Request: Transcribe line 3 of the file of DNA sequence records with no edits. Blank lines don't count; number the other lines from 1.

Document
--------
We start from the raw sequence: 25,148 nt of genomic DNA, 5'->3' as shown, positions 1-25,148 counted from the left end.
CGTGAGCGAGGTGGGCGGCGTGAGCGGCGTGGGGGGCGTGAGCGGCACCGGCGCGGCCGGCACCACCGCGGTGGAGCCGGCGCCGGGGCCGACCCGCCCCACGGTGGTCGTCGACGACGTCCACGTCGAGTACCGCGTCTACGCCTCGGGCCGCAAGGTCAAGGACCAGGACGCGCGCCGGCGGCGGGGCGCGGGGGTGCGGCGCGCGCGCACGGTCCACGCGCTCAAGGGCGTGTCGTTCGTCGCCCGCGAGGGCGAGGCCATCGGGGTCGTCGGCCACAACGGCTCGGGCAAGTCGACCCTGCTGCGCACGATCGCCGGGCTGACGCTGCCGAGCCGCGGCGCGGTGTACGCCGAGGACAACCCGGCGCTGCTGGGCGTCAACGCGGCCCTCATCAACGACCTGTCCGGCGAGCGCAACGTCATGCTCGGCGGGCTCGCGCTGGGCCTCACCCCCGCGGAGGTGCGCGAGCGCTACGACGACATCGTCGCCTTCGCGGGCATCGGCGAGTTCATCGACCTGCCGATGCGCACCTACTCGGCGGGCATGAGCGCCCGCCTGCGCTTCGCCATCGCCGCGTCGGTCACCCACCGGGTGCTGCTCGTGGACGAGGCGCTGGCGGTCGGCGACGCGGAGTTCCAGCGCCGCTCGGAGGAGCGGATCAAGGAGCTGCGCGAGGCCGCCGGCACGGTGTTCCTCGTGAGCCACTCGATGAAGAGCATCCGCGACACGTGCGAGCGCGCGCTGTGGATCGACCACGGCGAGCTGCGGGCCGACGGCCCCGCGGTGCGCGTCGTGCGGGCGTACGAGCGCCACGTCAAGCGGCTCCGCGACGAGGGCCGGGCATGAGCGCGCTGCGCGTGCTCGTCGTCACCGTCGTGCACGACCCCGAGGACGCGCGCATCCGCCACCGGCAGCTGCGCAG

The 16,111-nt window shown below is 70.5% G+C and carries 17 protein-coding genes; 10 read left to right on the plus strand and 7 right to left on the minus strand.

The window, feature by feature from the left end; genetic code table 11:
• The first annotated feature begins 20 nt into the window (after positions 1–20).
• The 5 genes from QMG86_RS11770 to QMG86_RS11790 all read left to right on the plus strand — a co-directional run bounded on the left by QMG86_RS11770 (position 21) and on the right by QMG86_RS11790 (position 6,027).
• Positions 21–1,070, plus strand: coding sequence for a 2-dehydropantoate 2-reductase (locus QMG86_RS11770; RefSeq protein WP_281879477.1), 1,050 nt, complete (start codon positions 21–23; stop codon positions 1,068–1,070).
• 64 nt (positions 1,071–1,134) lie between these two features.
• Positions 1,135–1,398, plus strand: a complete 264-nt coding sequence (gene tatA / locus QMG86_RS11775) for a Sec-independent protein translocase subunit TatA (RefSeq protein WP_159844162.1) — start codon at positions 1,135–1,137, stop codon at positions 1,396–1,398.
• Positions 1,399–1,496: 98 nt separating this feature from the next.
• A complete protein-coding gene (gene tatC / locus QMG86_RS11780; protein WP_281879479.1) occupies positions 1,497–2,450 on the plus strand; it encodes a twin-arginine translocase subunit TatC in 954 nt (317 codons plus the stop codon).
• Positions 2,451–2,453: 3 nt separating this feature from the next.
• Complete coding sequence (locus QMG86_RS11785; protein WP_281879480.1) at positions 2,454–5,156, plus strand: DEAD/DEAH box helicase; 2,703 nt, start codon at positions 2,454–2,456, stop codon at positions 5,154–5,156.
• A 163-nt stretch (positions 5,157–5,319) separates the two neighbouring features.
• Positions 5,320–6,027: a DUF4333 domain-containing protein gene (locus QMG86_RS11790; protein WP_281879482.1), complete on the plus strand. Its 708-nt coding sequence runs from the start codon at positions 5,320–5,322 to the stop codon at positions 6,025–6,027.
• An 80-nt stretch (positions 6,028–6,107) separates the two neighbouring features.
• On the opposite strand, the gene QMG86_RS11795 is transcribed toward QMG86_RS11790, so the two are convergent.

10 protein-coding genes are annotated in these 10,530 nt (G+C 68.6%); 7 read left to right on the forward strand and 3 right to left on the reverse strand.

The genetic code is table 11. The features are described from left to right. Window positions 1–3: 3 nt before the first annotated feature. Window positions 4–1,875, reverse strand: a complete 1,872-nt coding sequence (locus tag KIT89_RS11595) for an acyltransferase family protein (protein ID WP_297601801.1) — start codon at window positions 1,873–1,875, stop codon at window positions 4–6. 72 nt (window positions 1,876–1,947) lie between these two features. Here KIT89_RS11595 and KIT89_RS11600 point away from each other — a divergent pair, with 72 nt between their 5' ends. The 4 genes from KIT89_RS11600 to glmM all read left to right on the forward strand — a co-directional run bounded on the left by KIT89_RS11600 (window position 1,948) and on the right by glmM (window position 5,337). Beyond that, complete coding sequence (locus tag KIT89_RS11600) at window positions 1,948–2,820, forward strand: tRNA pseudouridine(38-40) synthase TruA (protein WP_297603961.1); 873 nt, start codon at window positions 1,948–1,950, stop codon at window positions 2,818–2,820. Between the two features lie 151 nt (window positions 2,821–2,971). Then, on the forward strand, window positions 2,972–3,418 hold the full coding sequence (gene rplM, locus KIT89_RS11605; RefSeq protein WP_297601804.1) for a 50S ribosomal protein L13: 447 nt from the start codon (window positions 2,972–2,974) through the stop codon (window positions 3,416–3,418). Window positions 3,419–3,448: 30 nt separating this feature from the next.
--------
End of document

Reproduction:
The 16,111-nt window shown below is 70.5% G+C and carries 17 protein-coding genes; 10 read left to right on the plus strand and 7 right to left on the minus strand.